The distance between Valletta and Tripoli, 220 miles, is the same as that of Paris and London. That makes Malta, which joined the euro region in 2008, an entry point for those escaping the unrest in Libya.
While arrivals to Lampedusa are shipped to the Italian mainland, immigrants arriving in Malta are held in detention centers for as long as 18 months. More than half of Malta’s 2.5 million-euro military budget goes to food and shelter for the refugees.
Since the turmoil in Libya began on Feb. 15, Malta has received about 26,000 people evacuated by ship from the North African country by their governments and repatriated to their countries of origins.
More than 3,000 kilometers away, on the 22nd floor of a Warsaw skyscraper is Frontex, the EU agency charged with border security. It has no ships or helicopters of its own, nor any autonomous decision-making power. Contributions are entirely voluntary, meaning those most affected by immigration flows bear the brunt of the costs.
On Feb. 20, Frontex launched operation Hermes, named after the winged Greek god, to assist the authorities in Lampedusa. Italy is providing the most equipment: two patrol boats and a plane.
“Frontex does not replace the border-control activities of members states as these are performed by, and remain the primary responsibility of the latter,” said Frontex spokesman Michal Parzyszek.
No Problem in Finland
Founded in 2005 with a staff of 300, Frontex is run by a Finn, Ilkka Laitinen. The agency’s ability to act quickly in emergencies is hobbled by having to negotiate with 27 governments that grow increasingly impervious to immigration concerns the further north they are located.
“Italy and Malta have taken a hit recently, but we haven’t seen massive flows yet,” Finnish Foreign Minister Alexander Stubb said on March 10.
Interior ministers from six EU countries near the Mediterranean Sea called on member states last month to back the creation of a special fund that will help them cope with an “uncontrolled” influx of immigration from Libya. Their appeal has gone nowhere.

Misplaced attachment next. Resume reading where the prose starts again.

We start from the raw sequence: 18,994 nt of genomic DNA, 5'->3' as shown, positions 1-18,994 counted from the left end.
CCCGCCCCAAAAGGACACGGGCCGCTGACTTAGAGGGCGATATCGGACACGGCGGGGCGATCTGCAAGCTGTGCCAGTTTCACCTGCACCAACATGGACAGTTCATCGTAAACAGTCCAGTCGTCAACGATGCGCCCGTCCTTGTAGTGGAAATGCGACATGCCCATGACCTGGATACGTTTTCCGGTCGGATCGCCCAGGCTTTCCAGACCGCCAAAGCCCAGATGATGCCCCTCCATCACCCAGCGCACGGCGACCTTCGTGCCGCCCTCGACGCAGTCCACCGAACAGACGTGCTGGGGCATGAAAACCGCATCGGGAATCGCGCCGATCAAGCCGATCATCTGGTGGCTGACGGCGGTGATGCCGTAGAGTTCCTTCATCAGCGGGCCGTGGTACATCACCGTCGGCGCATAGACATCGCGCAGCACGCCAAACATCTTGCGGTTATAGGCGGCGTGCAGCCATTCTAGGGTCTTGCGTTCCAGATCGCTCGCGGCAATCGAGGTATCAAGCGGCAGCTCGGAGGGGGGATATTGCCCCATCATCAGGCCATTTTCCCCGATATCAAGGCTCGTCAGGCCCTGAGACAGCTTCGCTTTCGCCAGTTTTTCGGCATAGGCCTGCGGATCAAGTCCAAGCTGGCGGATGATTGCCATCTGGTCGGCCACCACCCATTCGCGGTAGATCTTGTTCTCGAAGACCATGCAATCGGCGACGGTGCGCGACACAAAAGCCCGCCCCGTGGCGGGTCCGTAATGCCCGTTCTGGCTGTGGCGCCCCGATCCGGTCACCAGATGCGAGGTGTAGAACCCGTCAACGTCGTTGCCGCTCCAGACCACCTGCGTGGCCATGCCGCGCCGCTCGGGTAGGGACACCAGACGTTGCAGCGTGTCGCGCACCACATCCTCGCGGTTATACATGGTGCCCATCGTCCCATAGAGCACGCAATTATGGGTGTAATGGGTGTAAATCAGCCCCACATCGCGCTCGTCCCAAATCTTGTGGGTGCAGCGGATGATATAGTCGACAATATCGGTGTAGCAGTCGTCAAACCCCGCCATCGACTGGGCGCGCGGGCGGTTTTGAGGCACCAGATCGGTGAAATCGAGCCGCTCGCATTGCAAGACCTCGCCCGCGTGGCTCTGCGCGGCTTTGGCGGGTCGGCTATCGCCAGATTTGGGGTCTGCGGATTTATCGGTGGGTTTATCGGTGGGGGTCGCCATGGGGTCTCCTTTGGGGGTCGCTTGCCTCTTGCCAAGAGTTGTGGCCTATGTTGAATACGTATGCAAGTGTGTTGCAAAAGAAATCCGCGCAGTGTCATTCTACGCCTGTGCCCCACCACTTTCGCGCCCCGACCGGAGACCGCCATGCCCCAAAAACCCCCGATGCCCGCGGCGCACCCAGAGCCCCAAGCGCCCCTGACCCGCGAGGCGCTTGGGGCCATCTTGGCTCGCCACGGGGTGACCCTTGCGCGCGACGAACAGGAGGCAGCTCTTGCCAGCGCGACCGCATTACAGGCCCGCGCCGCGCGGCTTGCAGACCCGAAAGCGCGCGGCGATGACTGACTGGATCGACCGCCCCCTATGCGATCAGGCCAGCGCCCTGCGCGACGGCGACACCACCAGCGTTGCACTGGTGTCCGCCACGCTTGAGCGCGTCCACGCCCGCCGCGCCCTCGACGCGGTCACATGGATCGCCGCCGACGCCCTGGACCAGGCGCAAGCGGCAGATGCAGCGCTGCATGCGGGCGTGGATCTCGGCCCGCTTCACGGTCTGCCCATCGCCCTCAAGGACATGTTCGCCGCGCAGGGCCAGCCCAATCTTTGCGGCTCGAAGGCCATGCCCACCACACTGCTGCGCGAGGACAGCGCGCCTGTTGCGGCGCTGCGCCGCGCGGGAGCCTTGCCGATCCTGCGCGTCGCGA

In the summer, Lampedusa is brimming with tourists while simultaneously coping with a wave of immigration that occurs in the hottest months, when it’s safer to travel. Many of the island’s inhabitants move to Sicily in the winter, leaving Lampedusa virtually deserted.
January’s first wave of immigrants to Lampedusa was put up in local hotels before the island’s own detention center was forced to re-open after two years. The facility, which is meant to house a maximum of 100 people, often detained four times as many immigrants and was shut due to health and hygiene concerns.
For a half-dozen new arrivals, there was a silver lining to getting to a holiday island out of season, according to Bernardino de Rubeis, Lampedusa’s mayor. He said six Tunisians last month broke into the villa of Italian pop star Claudio Baglioni, where they crashed for the night, drank wine and ate foie gras before leaving at dawn.
To contact the editor responsible for this story: James Hertling at firstname.lastname@example.org
Bloomberg reserves the right to edit or remove comments but is under no obligation to do so, or to explain individual moderation decisions.